by Rance Costa
There are different sorts of fitness. Yoga and tai chi produce very different results to running, weight training, ballet dancing or cycling. The truth is ‘fitness’ is a blanket cover term for a whole host of physical capabilities that often have little in common and can even be counter to each other. Strength and flexibility only go together if you make a point of working at both at the same time. Prioritise one over the other and in the long run your body won’t thank you for it.
The idea behind a gym session is that it gives every major muscle group a workout as well as putting you in the environment where your aerobic condition can be monitored and your flexibility factored into your workout.
A rounded approach
That’s the theory. What tends to happen is that the mirrors take over and people just work on the bits that will look good. It might be a recipe for good abs, but concentrating your efforts to produce flat stomachs and firm butts isn’t necessarily the best way to get properly and usefully into a good physical condition.
A healthier approach can be usefully developed by borrowing from a sport that makes more general demands on its participants. Rugby league is a great example.
First and foremost, rugby is a game of power. But that power needs to be exerted over an 80-minute period, so stamina is also a key part of the story. Throw in the flexibility and balance, the all-round conditioning necessary to survive the bumps and thumps and the explosive accelerations that it additionally calls for and you are well on your way to the perfect combination of conditioning requirements.
This is not to recommend the level of intensity that the likes of Super League’s various Warriors, Wolves, Vikings and Giants commit themselves to. In the ultra-competitive arena of professional sport, athletes tread a fine line between maximising what their bodies can deliver and over-training. Lest we forget, those professional sportsmen have teams of specialists monitoring what they do. They also have a lot of down time built into their training regimes.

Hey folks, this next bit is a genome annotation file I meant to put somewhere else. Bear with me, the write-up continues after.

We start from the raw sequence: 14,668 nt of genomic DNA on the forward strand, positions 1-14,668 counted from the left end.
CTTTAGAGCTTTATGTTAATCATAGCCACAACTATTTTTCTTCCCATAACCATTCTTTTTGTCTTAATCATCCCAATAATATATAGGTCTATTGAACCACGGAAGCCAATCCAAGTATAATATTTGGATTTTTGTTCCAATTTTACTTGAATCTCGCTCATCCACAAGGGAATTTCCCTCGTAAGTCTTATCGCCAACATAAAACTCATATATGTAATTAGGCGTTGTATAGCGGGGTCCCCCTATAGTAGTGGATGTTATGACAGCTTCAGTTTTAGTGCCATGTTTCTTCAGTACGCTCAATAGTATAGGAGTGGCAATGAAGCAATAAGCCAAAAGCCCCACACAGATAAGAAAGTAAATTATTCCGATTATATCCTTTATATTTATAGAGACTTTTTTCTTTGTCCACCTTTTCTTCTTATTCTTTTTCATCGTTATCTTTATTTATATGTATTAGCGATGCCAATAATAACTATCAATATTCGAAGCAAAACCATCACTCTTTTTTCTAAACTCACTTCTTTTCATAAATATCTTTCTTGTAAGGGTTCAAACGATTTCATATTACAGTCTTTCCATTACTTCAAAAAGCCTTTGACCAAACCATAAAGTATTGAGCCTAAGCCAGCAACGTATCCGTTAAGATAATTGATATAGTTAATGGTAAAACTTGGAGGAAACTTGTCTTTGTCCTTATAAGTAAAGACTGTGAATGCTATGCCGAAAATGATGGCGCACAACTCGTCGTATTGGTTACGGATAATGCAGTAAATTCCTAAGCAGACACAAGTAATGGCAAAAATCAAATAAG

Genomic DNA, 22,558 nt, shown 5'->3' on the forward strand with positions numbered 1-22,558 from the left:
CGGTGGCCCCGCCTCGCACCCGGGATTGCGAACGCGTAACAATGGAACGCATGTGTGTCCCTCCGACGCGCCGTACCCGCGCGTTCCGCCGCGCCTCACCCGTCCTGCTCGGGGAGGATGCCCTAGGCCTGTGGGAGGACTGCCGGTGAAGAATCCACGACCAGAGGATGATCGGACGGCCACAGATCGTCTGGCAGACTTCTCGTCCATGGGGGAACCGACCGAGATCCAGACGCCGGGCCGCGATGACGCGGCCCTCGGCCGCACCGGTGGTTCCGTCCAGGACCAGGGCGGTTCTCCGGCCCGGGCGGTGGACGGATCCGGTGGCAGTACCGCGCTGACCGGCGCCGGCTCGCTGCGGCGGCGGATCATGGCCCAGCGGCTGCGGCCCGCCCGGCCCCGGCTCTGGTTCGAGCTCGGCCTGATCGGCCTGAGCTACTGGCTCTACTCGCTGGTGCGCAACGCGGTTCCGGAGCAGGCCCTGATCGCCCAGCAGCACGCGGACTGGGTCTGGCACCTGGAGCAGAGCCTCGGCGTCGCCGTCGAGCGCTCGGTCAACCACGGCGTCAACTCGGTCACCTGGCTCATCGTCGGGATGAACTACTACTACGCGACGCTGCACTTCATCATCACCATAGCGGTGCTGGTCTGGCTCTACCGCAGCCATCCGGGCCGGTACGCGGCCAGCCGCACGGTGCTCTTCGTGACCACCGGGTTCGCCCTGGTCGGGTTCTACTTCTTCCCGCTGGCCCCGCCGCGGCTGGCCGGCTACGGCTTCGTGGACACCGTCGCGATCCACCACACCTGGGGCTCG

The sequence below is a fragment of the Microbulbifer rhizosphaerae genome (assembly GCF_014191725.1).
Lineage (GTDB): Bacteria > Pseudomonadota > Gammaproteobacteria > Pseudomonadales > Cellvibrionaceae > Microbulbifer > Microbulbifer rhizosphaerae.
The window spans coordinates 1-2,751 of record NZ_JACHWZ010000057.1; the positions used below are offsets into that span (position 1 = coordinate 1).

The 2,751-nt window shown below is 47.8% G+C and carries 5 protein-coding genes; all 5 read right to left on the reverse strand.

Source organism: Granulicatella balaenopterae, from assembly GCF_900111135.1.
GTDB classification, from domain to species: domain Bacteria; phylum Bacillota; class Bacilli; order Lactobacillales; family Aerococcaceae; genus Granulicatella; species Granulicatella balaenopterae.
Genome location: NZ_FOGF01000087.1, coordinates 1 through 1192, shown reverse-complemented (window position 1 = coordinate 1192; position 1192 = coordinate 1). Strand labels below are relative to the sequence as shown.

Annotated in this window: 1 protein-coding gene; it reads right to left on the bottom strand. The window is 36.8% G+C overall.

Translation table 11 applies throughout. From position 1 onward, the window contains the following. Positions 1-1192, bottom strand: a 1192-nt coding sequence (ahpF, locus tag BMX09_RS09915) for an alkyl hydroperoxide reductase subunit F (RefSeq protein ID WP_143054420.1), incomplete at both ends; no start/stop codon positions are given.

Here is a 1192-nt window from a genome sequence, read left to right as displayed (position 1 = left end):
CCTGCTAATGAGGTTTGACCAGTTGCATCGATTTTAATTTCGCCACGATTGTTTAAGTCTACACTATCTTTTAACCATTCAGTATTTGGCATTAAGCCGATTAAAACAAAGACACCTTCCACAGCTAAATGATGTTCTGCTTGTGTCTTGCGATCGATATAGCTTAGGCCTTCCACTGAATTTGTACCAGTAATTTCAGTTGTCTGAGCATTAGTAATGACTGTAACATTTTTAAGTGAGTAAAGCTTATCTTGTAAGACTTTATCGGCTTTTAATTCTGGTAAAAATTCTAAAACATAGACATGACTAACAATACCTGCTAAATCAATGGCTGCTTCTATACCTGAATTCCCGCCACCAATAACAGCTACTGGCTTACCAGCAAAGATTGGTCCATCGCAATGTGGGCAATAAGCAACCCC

Whoever wins the Super League (Wigan at the time of writing are generally 5/2 in the odds), it is a certain bet that they will not have got there without a huge commitment to their training and an equal focus on the right amount of rest. There are plenty of fans with a stake in the outcome, although, equally importantly, the right sort of refuelling also plays its part.
So what are the type of drills that rugby has to offer? Well, you can’t escape the requirement for all-round muscular strength. Squats, press ups, lunges and planks – all the dead weight exercises that we tend to shy away from – are all non-negotiable. Free weights rather than vanity muscle boosters and heavyweight gadgetry are the order of the day.
You also have to recognise that rugby is a game of 30-second bursts – around 100 of them per game. A training programme designed around 30 seconds of maximum output interspersed with 30 seconds’ recovery time is the default setting. It is a regime that is guaranteed to upgrade your performance from the word go. When jogging is resting you’ll know you’re on the right lines.
If that sounds a bit brutal – welcome to rugby! Rugby players have a simple motivation, but it is one that we can borrow – even if we may not want to replicate it in full. Those guys work on the basis that if they dodge the pain in the gym they will get back with interest on the pitch. It is a motivation that is not necessarily recommended, but it is one that undoubtedly works!
To finish with where you need to start, there is one other area that rugby players are really attuned to. All that intensity demands a full and thorough warm up. And what is true for rugby is equally true for any other strenuous work out. It may seem dull and it may not feel as though it’s doing any good but a thorough warm up will 1) vastly reduce your chances of suffering any sort of strain and 2) radically improve the effects of the exercise you do undertake. Those big guys don’t just sit on their exercise bikes for fun.
Whatever exercise you undertake, always, always, always warm up properly. Your body will thank you for it.